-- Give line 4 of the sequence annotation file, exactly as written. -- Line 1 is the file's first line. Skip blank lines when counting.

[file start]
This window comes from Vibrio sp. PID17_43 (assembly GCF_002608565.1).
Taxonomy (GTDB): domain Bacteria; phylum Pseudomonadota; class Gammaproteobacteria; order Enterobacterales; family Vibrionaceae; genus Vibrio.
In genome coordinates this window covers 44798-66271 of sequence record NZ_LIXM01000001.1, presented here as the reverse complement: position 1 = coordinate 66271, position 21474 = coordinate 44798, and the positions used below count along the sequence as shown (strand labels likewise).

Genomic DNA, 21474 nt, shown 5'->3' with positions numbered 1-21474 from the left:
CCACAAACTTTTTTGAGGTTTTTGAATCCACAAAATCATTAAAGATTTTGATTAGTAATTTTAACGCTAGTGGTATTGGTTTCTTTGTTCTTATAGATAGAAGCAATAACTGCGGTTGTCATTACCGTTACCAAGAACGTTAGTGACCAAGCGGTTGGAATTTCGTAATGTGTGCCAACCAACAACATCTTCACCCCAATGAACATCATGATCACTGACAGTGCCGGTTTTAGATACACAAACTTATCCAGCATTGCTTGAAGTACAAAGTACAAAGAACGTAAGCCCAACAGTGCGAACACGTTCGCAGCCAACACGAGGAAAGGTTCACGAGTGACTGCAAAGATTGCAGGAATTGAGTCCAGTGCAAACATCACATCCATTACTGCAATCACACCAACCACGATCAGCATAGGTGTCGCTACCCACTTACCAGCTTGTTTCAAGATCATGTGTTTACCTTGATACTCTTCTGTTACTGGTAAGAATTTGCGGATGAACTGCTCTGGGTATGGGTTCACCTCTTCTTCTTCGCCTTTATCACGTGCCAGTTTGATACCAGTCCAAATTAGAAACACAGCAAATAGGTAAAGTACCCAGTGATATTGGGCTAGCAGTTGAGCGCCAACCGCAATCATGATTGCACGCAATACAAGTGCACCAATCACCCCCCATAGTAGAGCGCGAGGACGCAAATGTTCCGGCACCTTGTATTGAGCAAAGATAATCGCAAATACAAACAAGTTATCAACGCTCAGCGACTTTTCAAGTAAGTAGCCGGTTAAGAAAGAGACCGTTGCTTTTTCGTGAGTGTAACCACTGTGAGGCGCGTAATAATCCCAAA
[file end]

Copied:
Genomic DNA, 21474 nt, shown 5'->3' with positions numbered 1-21474 from the left: